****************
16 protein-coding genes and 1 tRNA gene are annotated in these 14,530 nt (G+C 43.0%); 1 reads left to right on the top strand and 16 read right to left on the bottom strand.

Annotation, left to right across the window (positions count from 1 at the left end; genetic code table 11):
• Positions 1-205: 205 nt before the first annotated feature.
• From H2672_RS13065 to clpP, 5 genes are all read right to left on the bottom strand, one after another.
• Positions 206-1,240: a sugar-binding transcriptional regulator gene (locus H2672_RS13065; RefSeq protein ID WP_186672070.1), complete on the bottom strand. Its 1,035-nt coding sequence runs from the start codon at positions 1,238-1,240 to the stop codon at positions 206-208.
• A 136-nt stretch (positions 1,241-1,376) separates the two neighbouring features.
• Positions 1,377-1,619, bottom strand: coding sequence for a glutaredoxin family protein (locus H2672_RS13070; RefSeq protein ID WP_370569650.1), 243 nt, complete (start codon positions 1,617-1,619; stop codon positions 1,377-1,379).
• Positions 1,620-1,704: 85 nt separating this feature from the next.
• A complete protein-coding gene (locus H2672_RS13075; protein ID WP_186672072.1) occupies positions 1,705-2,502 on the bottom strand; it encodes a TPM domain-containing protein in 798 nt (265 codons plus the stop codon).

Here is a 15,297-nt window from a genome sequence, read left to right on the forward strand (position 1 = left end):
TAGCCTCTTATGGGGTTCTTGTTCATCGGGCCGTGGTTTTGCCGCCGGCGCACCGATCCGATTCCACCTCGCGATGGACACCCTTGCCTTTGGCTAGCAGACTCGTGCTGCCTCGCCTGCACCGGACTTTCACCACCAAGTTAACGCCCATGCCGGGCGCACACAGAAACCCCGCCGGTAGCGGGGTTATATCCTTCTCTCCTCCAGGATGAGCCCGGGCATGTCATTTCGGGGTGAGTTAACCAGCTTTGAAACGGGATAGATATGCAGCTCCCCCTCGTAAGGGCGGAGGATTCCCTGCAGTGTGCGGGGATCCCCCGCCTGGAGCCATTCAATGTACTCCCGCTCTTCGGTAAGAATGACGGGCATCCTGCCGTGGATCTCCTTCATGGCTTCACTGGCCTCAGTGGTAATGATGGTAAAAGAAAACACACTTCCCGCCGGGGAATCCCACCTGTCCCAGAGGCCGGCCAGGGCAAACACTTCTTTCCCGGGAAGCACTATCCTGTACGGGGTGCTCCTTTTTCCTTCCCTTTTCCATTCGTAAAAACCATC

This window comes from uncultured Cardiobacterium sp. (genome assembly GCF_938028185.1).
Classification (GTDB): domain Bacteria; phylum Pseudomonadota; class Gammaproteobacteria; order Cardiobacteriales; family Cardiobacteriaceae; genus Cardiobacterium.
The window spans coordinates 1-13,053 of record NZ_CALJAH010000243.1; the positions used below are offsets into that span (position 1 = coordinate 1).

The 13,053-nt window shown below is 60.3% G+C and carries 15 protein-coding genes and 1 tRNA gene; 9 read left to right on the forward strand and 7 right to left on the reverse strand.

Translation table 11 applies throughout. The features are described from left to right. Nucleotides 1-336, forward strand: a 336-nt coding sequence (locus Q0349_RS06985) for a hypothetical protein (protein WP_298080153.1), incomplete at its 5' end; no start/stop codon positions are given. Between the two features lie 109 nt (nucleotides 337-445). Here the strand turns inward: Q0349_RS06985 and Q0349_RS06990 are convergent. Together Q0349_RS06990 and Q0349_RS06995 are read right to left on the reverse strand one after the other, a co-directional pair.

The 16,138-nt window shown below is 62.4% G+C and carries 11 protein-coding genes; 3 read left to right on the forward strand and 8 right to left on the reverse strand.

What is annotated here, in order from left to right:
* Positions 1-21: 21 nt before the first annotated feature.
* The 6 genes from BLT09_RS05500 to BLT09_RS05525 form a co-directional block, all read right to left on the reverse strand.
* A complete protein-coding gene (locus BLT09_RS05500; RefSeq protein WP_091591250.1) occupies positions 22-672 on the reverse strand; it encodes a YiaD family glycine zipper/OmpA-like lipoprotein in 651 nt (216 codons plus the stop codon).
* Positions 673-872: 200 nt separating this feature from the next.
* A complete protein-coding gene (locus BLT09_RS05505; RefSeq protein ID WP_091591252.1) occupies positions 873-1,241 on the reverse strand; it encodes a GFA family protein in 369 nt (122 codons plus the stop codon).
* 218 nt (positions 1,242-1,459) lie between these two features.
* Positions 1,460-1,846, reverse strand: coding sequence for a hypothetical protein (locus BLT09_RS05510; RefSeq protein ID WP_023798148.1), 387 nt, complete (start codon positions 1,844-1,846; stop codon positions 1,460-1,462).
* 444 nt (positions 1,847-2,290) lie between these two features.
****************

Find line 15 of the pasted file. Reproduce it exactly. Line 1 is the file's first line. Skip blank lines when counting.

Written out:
The 13,053-nt window shown below is 60.3% G+C and carries 15 protein-coding genes and 1 tRNA gene; 9 read left to right on the forward strand and 7 right to left on the reverse strand.